Turkey detained ten retired admirals on Monday, as President Recep Tayyip Erdogan warned of a new coup following a letter signed by more than 100 retired admirals warning about a possible threat to a treaty governing the use of Turkey’s key waterways.
The Ankara chief public prosecutor’s office said arrest warrants have been issued for the ten men. Prosecutors also ordered four other suspects to report to Ankara police within three days, opting not to detain them because of their age.
The development comes one day after the letter was sharply condemned by the government, which said the move is “reminiscent of coup times” in Turkey’s past.
Admirals question Erdogan’s project
Turkey’s approval last month of plans to develop a shipping canal in Istanbul comparable to the Panama or Suez canals has opened up debate about the 1936 Montreux Convention.
The admirals said in their letter that apart from its environmental impact, the new canal venture could undermine the Montreux accord.
The convention guarantees the free passage through the Bosphorus and Dardanelles straits of civilian vessels in times of both peace and war.
It also regulates the use of the strait by military vessels from non-Black Sea nations.
The proposed canal would allow ships to transit between the Mediterranean and the Black Sea without passing through part of the straits that are covered by the treaty.
Turkey warns of a coup following letter
The declaration has drawn strong reactions from the government and officials.
Presidential spokesperson Ibrahim Kalın said the statement is “reminiscent of coup periods” and made the former Navy men “a laughingstock.”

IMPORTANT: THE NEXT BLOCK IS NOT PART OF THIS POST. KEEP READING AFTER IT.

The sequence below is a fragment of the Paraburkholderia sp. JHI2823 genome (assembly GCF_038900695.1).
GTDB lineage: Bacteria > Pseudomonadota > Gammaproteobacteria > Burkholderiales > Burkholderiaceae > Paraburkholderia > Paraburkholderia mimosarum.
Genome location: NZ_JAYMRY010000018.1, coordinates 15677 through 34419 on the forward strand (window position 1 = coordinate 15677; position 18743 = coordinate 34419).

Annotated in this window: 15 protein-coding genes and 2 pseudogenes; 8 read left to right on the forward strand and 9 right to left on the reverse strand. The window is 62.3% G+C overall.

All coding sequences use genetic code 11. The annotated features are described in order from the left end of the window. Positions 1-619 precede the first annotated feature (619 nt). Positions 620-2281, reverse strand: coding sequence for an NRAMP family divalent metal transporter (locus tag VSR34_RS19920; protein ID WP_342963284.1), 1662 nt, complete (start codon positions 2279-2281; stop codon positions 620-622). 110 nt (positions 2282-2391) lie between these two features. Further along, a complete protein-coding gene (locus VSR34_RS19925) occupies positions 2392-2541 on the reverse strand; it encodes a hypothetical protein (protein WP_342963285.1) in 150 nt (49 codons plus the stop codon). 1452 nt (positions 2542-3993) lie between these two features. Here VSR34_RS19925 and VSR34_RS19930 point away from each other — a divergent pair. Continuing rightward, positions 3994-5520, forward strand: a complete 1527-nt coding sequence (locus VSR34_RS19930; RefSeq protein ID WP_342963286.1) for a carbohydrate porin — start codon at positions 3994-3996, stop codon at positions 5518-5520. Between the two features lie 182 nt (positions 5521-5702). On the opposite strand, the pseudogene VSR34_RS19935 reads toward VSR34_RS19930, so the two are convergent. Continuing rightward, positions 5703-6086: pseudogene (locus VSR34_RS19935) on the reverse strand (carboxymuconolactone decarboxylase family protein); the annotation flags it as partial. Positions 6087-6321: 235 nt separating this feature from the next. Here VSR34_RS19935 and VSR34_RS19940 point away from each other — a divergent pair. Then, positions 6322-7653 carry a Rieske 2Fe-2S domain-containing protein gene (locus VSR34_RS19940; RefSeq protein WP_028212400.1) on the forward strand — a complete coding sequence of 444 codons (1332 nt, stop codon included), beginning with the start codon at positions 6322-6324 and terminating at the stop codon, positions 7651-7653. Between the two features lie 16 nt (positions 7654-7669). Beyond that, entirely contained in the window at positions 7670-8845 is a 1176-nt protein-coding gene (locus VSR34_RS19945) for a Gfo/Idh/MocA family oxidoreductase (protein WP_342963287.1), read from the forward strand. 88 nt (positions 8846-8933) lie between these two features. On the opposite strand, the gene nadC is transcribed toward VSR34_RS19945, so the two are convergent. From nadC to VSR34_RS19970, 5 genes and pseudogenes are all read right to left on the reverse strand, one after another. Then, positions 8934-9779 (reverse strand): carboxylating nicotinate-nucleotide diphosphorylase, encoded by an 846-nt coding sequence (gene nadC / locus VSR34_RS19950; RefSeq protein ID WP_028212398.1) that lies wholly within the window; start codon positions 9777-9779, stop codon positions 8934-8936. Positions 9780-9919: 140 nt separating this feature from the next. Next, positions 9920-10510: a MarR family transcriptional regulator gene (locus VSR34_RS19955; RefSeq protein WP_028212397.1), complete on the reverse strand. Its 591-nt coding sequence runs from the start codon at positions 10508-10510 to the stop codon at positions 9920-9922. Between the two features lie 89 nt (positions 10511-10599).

“Know your place and stay where you are,” he added.
“These retirees, who’ve not been seen for years, are creating chaos with their agendas,” Parliament Speaker Mustafa Şentop charged.
Interior Minister Süleyman Soylu said the admirals should not use their ranks and uniforms as a means to push their political rhetoric.
2016 Turkey coup
On July 15, 2016 a coup attempt against Erdogan was carried out by a faction within the Turkish Armed Forces which had organized themselves as the Peace at Home Council.
They attempted to seize control of several places in Ankara, Istanbul, Marmaris and elsewhere, such as the Asian side entrance of the Bosphorus Bridge, but failed to do so after forces loyal to the state defeated them.
The Council cited an erosion of secularism, elimination of democratic rule, disregard for human rights, and Turkey’s loss of credibility in the international arena as reasons for the coup.
The government said the coup leaders were linked to the Gülen movement, which is designated as a terrorist organization by the Republic of Turkey and led by Fethullah Gülen.
Over 300 people were killed during the coup attempt and thousands were detained.